“Whatever you need.” You hear Mike Ciarlo say that a lot in his busy dispatch office, a glass-walled perch that overlooks tidy aisles of trucks and equipment at the company’s South Main repair facility. Mike aims to please. It’s his nature.
He abruptly lost his position managing a freight terminal in 2002 when his employer closed the doors. A short time later Mike spotted O&G’s ad for a dispatcher. Right after a shift at his temporary night job he threw on a sport coat and drove to South Main to interview. The rest, you could say, is happy history.
For the last dozen years Mike has served as the company’s central dispatcher. Unlike other dispatchers around the company who have a specific turf (sending loads of material out of a quarry, for instance), Mike responds to requisitions from anywhere in the company, organizing and sending workers, machinery and tools anywhere they’re needed.
Dispatch at South Main is simple supply and demand in action, with plenty of curveballs thrown in. Mike is the master of it. On the “demand” side he works very closely with Leo Nardi, the company’s General Superintendent who has an intimate knowledge of all the job sites, what equipment and tools are going to be needed at each, and when. On the “supply” side Mike works very closely with Vice President Jim Zambero, who ensures that the company’s wheeled and tracked vehicles are operational. Mike is the funnel through which supplies that meet demand are meted out.
One fundamental of excellent dispatching is understanding priorities. Because he does, Mike takes what would be a heavy burden off Nardi: “I don’t have to explain much to Mike. If he’s got a question he calls me but other than that he knows what to do.”
On any given day at six when he starts work, Mike reviews the day’s list of a half-dozen pieces of equipment Nardi expects to be moved from site A to site B in the next 24 hours. He organizes the equipment drivers and trucks for maximum efficiency. He has come to automatically know what equipment can fit what trailers and where those trailers are. He knows all possible routes and which ones will require a permit to use. If denied a particular route, Mike might talk it over with the three or four people at ConnDOT in charge of permitting with whom Mike has cultivated a smooth working relationship with over the years.
When he hits an impasse and can’t get all the pieces of his moving puzzle to drop into place, he’ll develop a work-around with Zambero and Nardi to meet the need. “I’ll work it from there,” he says. Teamwork breaks any log jam.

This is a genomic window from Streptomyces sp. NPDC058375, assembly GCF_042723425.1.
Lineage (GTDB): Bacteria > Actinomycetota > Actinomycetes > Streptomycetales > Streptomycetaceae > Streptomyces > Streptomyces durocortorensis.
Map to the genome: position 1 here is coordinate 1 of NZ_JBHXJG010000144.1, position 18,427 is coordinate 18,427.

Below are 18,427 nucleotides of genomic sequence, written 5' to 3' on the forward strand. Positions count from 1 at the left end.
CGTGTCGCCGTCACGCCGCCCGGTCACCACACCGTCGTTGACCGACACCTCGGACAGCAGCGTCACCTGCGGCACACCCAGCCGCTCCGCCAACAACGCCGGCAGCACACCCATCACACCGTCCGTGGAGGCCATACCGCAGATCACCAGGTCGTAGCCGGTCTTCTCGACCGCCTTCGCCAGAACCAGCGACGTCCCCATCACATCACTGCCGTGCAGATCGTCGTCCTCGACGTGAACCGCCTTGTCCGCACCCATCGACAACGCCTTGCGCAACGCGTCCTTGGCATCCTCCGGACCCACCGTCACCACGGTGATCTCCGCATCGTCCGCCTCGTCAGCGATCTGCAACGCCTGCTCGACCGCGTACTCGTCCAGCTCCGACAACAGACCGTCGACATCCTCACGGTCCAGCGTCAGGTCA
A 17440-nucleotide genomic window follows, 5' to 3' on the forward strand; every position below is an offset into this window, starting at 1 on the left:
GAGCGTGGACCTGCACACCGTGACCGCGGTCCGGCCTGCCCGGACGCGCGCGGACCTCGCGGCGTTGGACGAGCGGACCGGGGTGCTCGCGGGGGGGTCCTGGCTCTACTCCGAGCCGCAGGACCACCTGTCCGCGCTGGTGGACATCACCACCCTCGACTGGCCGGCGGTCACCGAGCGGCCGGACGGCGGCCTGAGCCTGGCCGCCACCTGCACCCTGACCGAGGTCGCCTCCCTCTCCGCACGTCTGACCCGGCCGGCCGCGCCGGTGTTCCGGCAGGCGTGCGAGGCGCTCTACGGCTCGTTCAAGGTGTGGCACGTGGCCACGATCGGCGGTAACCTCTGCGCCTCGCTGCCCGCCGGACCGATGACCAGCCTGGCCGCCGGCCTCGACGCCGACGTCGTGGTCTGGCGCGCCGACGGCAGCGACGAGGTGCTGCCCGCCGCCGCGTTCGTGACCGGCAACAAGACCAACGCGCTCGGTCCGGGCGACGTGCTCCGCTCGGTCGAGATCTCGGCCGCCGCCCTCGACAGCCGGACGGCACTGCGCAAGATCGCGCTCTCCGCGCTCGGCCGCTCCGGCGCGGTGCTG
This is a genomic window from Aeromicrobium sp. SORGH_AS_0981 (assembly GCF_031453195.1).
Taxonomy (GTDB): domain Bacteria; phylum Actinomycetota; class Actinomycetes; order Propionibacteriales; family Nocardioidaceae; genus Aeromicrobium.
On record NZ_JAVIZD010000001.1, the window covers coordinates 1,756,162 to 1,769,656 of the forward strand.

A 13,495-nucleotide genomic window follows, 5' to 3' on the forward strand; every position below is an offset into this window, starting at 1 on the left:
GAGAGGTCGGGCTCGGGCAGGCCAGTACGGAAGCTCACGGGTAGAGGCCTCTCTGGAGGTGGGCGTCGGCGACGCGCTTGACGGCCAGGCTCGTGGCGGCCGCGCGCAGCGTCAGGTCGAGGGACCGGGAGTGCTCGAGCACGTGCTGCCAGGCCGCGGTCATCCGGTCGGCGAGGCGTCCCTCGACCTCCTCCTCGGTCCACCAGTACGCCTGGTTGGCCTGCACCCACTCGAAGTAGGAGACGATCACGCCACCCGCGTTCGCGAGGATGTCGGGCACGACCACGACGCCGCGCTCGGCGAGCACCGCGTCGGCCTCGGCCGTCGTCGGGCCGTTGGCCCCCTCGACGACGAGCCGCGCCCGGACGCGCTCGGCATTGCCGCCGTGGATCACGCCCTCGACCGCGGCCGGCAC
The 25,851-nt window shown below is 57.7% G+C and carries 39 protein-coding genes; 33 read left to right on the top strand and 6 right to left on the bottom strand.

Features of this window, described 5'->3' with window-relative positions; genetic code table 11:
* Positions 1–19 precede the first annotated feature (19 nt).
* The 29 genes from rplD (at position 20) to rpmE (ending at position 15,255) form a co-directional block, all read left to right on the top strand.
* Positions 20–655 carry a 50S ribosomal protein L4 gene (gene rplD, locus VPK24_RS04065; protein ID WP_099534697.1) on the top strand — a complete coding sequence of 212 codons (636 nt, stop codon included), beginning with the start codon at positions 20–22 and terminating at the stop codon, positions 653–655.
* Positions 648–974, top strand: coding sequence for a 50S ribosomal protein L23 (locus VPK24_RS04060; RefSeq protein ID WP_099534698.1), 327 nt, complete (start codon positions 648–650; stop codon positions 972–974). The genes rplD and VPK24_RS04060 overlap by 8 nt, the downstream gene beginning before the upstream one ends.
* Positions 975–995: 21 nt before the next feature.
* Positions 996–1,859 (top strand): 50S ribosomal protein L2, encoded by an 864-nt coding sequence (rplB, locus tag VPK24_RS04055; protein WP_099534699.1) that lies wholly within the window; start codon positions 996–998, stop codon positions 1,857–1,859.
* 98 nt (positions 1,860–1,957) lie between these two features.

Mike is insistent on you knowing that his dispatch function is just one link in a longer supply chain that keeps job sites and facilities up and running. He brags about the guys in the yard – Bob Puzacke and Richie Thibault – who are like librarians of tools and equipment. “I’ll tell them what I need, like a certain light plant or jack hammer. They’ll know right where its stored and load it into whatever vehicle I request.” (Puzacke does not relish the days he fills in for Mike, gluing himself to the dispatch chair ; – he smirks and calls it, “sitting in the electric chair.”)
Parts runners Frank Downey and Dave Desrochers are essential members of the team, too. “This morning Frank was at H.O. Penn’s door when they opened at seven to pick up the parts we called in the afternoon before. The Waterbury asphalt plant was down. He had them there a half-hour later.” Lisa Gilbert Zambero and Sharon Banelli, administrators at South Main, complement Mike’s dispatch work as they deftly catalog, file and otherwise manage the cascade of paperwork flowing from his office.
Mike fields lots of late-day panic calls: something breaks and it needs to be fixed or replaced right away. Many of the calls come from a production plant where, for instance, a motor quits and a replacement needs to get from South Main to Stamford immediately. Mike knows how important his quick response is. “They have to be running or our customers are affected – they don’t get what they need and we don’t make any money.” That’s when Mike can get very inventive. The dump body of a triaxle, the landscaper’s truck, the trunk of his personal car – all have seen service as delivery vehicles at the eleventh hour.
Zambero, who knew Mike was the right man for the job the minute he interviewed him, “gets” Mike. “You’ll ask him for something and he starts to shake his head ‘no,’ but that’s just his schtick. He’s got to rib you first. But you’ll get what you need. Mike’s a conscientious company guy.”
Nardi obviously appreciates what Mike does. “Michael’s a friend to all. He’s helpful to all. When you work with him you have a sense of trust. Everybody always gets what they need.” (That could even include an Italian hot pepper or two plucked off the plants he tends in his office.)
“I’m just a phone call away – I always tell the guys that. Whatever you need.”